The research report must be at least four type-written double-spaced pages but not to exceed 12 pages. Use of charts, graphs, pictures, diagrams, drawings, etc. is highly encouraged if their use amplifies the text. Space occupied by such additional elaborations does not count toward the minimum page-count. An optional Powerpoint presentation of ~5-8 min. may be made with comparable information presented.
You must use references other than the textbook (which means going to the library) and at least 4 different references must be cited. The following criteria must be followed concerning references:
? At least one must be a scientific (but not necessarily astronomical) journal (e.g., Sky and Telescope, Astronomy, Scientific American, etc.). You may use as many scientific journal sources as you would like to meet the minimum number of references.
? You may use web sources for information but the web sources must be cited with the complete URL. You may use as many web sources as you wish but only one citation counts toward the minimum reference requirement.
? You may use as many popular literature sources (newspaper, Time magazine, etc.) as you wish but only one citation will count toward the minimum reference requirement.
? You may use as many books as sources as you wish but only two will count toward the minimum reference requirement.
? You must include a copy of the first page of any article (the whole article is preferred) cited and the title page from any book cited.
This general format for the research paper must be followed. Feel free to use your academic, artistic, and linguistic freedoms in your research paper as long as this general format is followed:
The sections need not have these headings unless it helps the reader follow the flow of the text. This format is only a general guide and you may have more sections than the ones listed.
You may use any bibliographic style with which you are familiar for the reference list. Styles include, but are not limited to
? American Chemical Society (ACS): numbered references, one number per reference; references used multiple times, as necessary, but appear only once in bibliography; citations in text either as superscripted reference number or reference number in parenthesis.
? General Science: references in bibliography in alphabetical order; citations in text by author’s last name; references used multiple times, as necessary.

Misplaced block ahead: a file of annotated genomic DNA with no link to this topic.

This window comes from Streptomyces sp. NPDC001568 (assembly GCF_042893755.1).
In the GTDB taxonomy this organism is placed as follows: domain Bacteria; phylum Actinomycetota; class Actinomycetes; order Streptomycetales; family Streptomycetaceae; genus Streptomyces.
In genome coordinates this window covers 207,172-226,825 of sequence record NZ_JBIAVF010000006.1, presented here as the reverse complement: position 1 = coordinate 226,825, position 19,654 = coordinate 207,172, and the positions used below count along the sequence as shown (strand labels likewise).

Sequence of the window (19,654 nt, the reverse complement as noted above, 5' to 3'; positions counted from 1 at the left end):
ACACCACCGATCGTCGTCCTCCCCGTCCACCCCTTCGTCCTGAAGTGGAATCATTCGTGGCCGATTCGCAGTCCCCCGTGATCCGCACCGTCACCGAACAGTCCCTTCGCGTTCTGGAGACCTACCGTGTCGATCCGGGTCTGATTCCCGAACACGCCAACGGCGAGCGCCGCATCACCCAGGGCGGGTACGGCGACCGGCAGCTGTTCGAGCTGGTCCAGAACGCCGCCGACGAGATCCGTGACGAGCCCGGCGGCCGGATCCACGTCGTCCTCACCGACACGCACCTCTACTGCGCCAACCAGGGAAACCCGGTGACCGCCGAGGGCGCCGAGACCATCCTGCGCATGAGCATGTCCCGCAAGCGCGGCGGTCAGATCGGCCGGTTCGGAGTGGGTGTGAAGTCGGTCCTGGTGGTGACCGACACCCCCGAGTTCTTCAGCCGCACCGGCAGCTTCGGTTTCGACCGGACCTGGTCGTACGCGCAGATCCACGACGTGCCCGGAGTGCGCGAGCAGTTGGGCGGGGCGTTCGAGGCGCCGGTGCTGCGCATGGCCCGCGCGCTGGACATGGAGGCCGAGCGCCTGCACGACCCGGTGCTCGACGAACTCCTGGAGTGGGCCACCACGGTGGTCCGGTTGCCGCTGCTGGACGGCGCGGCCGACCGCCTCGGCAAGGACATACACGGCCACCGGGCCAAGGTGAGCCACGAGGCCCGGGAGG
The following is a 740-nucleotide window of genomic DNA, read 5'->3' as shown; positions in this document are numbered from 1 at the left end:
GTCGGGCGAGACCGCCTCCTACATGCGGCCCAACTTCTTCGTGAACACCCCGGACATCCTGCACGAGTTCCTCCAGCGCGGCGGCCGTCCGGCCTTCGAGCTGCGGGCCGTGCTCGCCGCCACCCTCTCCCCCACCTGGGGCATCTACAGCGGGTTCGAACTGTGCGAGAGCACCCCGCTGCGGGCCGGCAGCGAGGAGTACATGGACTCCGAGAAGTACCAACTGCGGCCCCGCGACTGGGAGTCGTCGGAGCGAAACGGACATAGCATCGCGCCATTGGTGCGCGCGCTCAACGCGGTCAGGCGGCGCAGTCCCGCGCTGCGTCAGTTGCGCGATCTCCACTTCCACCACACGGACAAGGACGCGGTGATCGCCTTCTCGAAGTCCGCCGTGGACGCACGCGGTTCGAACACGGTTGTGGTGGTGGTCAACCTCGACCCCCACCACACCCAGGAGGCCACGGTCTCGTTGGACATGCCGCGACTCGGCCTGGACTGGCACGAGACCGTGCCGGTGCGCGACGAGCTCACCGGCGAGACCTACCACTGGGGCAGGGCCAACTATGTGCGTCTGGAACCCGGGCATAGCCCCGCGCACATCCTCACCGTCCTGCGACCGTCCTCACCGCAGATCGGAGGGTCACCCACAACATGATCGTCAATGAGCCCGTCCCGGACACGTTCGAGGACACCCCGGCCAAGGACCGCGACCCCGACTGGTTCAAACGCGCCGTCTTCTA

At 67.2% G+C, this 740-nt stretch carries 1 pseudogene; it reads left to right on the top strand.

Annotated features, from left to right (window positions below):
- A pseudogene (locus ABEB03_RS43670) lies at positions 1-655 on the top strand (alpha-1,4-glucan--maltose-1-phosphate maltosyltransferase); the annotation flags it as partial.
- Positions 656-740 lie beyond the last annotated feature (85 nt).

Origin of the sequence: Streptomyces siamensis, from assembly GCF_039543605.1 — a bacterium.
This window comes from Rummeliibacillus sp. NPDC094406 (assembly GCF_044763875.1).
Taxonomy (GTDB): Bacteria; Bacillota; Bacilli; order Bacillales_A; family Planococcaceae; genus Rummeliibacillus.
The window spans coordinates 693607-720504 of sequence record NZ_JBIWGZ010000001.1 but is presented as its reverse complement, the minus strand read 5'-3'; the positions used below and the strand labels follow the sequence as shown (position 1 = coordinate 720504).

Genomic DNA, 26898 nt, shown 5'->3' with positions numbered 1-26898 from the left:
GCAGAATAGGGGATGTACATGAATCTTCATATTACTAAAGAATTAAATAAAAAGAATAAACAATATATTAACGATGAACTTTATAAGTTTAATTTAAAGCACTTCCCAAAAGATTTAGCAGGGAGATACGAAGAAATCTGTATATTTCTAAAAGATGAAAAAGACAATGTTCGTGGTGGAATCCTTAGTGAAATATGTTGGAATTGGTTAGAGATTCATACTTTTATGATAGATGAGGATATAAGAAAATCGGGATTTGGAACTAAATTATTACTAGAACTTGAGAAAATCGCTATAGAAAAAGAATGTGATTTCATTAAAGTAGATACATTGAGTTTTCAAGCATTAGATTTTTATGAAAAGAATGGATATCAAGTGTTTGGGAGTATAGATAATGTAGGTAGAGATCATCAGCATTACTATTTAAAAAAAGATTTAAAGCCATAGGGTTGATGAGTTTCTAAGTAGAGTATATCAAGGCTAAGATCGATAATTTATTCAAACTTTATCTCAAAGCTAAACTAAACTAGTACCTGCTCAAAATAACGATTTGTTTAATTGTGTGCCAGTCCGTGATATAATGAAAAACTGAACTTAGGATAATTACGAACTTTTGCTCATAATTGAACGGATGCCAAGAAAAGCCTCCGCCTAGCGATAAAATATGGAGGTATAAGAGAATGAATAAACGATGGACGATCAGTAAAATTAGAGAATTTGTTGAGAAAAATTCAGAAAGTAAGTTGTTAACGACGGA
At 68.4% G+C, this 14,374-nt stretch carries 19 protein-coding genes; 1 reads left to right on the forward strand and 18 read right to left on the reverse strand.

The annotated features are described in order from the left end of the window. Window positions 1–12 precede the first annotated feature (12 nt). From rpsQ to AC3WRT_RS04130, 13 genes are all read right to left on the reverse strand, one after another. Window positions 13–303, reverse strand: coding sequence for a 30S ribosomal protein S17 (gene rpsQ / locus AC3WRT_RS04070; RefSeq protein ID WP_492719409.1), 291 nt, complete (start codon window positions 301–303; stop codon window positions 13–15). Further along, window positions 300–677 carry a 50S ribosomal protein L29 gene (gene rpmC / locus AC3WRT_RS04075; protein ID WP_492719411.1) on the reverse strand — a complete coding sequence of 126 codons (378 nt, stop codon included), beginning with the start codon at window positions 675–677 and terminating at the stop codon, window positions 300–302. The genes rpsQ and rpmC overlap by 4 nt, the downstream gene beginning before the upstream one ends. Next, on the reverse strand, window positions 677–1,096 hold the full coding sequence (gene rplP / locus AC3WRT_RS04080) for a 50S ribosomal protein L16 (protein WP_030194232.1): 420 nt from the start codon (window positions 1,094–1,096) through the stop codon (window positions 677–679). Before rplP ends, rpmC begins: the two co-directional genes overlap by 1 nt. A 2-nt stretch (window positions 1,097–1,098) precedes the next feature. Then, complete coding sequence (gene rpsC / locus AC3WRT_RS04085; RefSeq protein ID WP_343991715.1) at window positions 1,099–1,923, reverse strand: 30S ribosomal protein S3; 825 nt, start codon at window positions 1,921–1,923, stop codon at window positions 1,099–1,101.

? American Psychological Association (APA)
? Modern Language Association (MLA)
For citing web pages, seek out an appropriate style guide for the method you are using.
You may incorporate pictures, diagrams, tables, etc. into the text (like a journal article or textbook) or place them at the back of the research paper (like a manuscript). In either case, pictures, graphs, diagrams, etc. must be identified and referenced in the text as Figure 1, Figure 2, etc. and tables must be identified and referenced as Table 1, Table 2, etc.
Grammar, spelling, and syntax count equally (which means a lot) as the scientific content and accuracy of the research paper.
As an alternative to a written paper, you may create a Powerpoint presentation on an appropriate topic and present it orally in class. The presentation should show a comparable level of effort as the written presentation described above.
The topics listed here are not completely exclusive; you may come up with a topic that interests you. Just get the instructor’s OK before starting the paper.
Asteroid impact and the demise of the dinosaurs
Blackholes, white dwarves, neutron stars (collectively or individually)
Comets and their origin
Nebulae (in general or a specific one) Dark matter
Galaxies in collision
Galileo and heliocentricism
The Great Attractor HubbleSpaceTelescope
Life on Mars
Mars Pathfinder (or any manned or
unmanned exploration program) Lunar colonization
Saturn’s, Jupiter’s, etc. rings Supercomputing and modern theoretical
Supernova 1987A (or any aspect of supernovae)
Big Bang theory in the first few moments
of time Lunar origins
Birth and death of stars Radioastronomy (or other non-optical
methods) Telescopesinthe21st century Relativity and space-time Accelerating universe expansion Planetary systems around other stars Complimentarity and exclusiveness of
Science and Religion Tectonic motion on different
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